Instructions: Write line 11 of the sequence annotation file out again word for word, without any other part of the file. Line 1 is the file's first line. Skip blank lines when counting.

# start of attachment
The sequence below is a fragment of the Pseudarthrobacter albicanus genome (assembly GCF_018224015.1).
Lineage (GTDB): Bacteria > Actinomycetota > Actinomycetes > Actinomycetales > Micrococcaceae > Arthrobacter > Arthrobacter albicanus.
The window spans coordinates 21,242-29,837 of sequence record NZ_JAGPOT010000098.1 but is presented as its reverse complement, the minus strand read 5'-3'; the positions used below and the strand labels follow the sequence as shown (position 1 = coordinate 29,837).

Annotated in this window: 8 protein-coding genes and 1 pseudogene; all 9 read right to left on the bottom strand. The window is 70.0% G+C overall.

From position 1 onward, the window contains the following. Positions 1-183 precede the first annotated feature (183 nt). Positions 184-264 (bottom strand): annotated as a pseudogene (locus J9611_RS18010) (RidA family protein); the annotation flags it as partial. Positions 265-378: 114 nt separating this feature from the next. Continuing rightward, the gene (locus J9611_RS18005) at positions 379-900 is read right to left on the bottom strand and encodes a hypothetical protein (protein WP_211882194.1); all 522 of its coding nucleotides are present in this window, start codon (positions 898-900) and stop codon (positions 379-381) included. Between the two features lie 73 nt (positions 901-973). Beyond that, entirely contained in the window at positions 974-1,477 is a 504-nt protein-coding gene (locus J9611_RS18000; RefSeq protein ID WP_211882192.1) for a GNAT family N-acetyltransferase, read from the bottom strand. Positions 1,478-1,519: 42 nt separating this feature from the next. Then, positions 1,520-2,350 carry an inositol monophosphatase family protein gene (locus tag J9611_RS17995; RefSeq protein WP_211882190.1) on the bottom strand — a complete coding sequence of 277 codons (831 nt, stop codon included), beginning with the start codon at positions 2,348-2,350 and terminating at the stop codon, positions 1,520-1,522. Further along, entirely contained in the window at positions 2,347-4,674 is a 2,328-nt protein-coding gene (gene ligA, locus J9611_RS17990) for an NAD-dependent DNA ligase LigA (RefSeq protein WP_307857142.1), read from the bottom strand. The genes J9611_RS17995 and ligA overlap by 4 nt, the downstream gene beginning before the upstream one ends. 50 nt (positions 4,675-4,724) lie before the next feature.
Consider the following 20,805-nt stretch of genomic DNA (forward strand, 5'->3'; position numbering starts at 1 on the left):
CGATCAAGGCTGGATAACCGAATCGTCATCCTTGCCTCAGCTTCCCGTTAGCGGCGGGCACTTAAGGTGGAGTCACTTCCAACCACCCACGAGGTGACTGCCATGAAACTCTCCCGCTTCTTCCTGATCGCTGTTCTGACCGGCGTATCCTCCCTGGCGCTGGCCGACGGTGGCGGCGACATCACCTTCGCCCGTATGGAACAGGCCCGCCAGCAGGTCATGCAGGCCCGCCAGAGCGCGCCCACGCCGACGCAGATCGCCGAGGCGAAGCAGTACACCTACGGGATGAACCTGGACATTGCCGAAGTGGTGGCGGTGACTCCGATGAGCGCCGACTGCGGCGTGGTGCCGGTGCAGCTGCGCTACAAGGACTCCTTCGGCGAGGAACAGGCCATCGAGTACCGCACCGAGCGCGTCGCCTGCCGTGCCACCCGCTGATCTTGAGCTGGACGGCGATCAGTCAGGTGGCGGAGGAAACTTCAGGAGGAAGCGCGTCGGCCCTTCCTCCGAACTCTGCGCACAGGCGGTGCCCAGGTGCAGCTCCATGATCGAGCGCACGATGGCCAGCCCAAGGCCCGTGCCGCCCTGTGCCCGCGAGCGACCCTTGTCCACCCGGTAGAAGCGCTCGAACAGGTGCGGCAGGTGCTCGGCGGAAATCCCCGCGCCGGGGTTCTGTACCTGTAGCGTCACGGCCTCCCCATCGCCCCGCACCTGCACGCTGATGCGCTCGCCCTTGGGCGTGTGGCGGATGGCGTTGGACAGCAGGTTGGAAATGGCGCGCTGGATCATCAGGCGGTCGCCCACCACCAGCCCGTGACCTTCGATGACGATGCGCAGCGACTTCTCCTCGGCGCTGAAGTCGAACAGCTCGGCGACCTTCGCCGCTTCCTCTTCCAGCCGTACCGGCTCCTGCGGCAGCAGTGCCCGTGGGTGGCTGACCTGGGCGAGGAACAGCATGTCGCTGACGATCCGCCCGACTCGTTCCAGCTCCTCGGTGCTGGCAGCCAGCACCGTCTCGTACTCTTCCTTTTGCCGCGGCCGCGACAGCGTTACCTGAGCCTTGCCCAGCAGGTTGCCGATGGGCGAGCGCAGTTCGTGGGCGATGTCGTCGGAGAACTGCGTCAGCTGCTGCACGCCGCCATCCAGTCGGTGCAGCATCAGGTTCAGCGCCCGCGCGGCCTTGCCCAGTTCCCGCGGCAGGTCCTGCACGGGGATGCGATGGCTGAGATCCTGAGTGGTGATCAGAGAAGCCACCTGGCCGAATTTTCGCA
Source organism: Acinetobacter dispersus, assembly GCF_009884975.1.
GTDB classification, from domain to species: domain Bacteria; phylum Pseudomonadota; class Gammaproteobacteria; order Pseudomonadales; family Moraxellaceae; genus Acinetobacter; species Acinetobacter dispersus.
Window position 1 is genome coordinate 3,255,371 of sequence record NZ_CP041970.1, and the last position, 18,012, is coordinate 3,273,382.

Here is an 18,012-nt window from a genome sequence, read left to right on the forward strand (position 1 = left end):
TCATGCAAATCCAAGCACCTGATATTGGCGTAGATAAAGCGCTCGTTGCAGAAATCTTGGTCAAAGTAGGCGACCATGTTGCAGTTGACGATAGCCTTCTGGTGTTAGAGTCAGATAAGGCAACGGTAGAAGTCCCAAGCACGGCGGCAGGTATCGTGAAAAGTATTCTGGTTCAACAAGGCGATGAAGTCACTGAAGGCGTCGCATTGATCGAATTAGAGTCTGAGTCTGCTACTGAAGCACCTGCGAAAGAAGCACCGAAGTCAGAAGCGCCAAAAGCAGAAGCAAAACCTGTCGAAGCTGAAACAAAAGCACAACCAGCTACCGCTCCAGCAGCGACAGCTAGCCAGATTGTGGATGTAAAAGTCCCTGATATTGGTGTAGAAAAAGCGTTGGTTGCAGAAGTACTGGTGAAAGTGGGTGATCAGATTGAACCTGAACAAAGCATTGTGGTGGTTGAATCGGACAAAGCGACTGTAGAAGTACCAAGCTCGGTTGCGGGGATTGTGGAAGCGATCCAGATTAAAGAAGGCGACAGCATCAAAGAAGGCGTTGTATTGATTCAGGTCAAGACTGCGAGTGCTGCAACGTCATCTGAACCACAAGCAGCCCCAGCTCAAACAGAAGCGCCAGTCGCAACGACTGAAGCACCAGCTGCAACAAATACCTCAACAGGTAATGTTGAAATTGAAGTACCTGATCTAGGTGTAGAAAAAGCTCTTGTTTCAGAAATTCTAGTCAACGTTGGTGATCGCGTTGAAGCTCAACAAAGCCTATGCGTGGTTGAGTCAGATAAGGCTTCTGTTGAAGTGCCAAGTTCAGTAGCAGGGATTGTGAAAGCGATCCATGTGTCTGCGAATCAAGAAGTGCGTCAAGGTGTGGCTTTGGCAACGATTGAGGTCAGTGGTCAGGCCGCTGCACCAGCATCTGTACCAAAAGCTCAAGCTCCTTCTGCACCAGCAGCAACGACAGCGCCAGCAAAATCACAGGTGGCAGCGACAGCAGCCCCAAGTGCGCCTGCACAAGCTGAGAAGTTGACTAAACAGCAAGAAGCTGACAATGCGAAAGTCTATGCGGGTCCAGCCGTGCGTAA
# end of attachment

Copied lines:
Here is an 18,012-nt window from a genome sequence, read left to right on the forward strand (position 1 = left end):